By CDFA Secretary Karen Ross
It’s not quite New Year’s Eve yet, but I’ve already got the kernel of a resolution taking root in my mind for 2020. It’s about stories – stories about people. About farmers and ranchers. About the power their stories hold to illustrate the importance of the policies we create and enact and enforce as public servants.
During last week’s meeting of the Strategic Growth Council, nearly $57 million was approved for distribution as part of the Sustainable Agricultural Land Program (SALC). Of course, it is always rewarding to be in a position to support great work with grants and easement funds, but the SALC is so inspiring because of the stories we hear each year from the farmers, ranchers and land trusts.
The heartfelt words of a third- or fourth-generation farmer who shares the joy of being able to know that an easement ensures this family land will be there for the next generation and generations to come to grow food and fiber and care for that place provides a sense of what it means to live and work on the land.
One of my SGC colleagues thanked last week’s group of easement recipients for “feeding us – literally, and our souls with the values you shared with us today.” And I thought to myself, “These folks can tell a good story.”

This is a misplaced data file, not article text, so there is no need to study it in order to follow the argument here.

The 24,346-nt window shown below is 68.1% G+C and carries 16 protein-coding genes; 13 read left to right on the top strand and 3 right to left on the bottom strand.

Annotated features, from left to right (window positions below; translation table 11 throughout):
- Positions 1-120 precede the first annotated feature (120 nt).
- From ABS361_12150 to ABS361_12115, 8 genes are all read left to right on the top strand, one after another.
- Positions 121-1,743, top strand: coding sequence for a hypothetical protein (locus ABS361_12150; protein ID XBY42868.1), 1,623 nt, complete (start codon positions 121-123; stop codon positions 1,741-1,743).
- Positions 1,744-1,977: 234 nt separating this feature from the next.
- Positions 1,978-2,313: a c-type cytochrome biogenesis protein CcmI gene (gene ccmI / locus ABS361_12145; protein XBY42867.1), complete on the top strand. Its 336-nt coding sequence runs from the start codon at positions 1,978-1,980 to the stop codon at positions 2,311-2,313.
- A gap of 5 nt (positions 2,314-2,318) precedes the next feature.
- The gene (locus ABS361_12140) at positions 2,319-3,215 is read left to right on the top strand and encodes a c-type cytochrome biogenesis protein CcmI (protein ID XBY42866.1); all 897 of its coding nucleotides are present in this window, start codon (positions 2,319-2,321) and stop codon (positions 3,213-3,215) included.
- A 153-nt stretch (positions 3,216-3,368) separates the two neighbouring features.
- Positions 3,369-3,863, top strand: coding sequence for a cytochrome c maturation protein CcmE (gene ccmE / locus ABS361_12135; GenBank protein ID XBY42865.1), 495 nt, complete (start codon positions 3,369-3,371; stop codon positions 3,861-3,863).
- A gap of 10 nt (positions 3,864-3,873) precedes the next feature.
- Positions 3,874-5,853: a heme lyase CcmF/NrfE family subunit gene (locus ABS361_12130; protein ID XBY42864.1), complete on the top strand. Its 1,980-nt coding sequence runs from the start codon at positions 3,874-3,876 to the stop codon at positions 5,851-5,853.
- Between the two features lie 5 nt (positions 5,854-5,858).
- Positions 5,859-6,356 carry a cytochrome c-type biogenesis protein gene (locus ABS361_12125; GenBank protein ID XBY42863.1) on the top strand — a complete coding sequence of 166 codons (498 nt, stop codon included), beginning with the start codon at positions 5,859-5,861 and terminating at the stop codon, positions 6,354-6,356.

My story starts with a deep-seated passion for the land where I grew up and the land we steward for agricultural production here in California. It comes from my Dad, who was enthralled with conservation and spent hours with our local soil scientist from the USDA Natural Resources Conservation Service. It comes from my maternal grandmother who often said, “We can’t make more farmland” when she sadly reminisced about having to sell her family farm because of too many failed crops and increasing debt in the fifties.
My story continues and my passion is nurtured on an almost daily basis when I witness the amazing work I see farmers and ranchers doing to provide us so much more than just the crop they harvest utilizing conservation practices to improve air and water quality, open space, pollinator habitat and wildlife corridors in addition to beautiful spaces for agri-tourism!
In this holiday season may you, too, know the joys of what this land produces to feed us and may you be inspired knowing the great care our farmers, ranchers, and conservationists give to this land for future generations.
So, back to my resolution – I’ll do it if you will: As you travel and mingle with friends and friends-to-be over the holidays and throughout 2020, seek out the farmers in whatever room you find yourself in. You might have to draw them out a bit, but I promise it will be worth it. They have such great stories to tell.